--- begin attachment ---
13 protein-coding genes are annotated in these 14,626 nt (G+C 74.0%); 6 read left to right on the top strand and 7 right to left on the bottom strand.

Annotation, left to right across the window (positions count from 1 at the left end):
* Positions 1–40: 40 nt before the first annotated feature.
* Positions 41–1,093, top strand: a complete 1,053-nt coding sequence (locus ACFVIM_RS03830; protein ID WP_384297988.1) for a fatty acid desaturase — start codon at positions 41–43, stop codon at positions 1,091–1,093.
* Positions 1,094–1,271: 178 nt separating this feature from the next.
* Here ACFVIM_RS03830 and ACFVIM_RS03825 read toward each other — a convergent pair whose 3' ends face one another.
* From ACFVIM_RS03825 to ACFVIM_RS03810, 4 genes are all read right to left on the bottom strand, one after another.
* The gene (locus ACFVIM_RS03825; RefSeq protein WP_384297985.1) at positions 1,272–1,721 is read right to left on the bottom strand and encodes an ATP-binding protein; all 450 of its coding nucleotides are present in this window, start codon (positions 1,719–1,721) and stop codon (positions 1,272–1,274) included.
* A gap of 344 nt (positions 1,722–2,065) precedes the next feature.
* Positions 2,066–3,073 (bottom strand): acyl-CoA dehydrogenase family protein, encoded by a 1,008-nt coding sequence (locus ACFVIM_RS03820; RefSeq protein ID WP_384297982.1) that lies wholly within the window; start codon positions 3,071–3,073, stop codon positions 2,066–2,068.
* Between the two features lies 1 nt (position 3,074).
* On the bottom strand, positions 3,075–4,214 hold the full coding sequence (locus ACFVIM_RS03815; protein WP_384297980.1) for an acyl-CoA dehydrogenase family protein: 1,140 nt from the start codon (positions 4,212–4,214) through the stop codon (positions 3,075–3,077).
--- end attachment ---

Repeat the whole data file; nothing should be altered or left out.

13 protein-coding genes are annotated in these 14,626 nt (G+C 74.0%); 6 read left to right on the top strand and 7 right to left on the bottom strand.

Annotation, left to right across the window (positions count from 1 at the left end):
* Positions 1–40: 40 nt before the first annotated feature.
* Positions 41–1,093, top strand: a complete 1,053-nt coding sequence (locus ACFVIM_RS03830; protein ID WP_384297988.1) for a fatty acid desaturase — start codon at positions 41–43, stop codon at positions 1,091–1,093.
* Positions 1,094–1,271: 178 nt separating this feature from the next.
* Here ACFVIM_RS03830 and ACFVIM_RS03825 read toward each other — a convergent pair whose 3' ends face one another.
* From ACFVIM_RS03825 to ACFVIM_RS03810, 4 genes are all read right to left on the bottom strand, one after another.
* The gene (locus ACFVIM_RS03825; RefSeq protein WP_384297985.1) at positions 1,272–1,721 is read right to left on the bottom strand and encodes an ATP-binding protein; all 450 of its coding nucleotides are present in this window, start codon (positions 1,719–1,721) and stop codon (positions 1,272–1,274) included.
* A gap of 344 nt (positions 1,722–2,065) precedes the next feature.
* Positions 2,066–3,073 (bottom strand): acyl-CoA dehydrogenase family protein, encoded by a 1,008-nt coding sequence (locus ACFVIM_RS03820; RefSeq protein ID WP_384297982.1) that lies wholly within the window; start codon positions 3,071–3,073, stop codon positions 2,066–2,068.
* Between the two features lies 1 nt (position 3,074).
* On the bottom strand, positions 3,075–4,214 hold the full coding sequence (locus ACFVIM_RS03815; protein WP_384297980.1) for an acyl-CoA dehydrogenase family protein: 1,140 nt from the start codon (positions 4,212–4,214) through the stop codon (positions 3,075–3,077).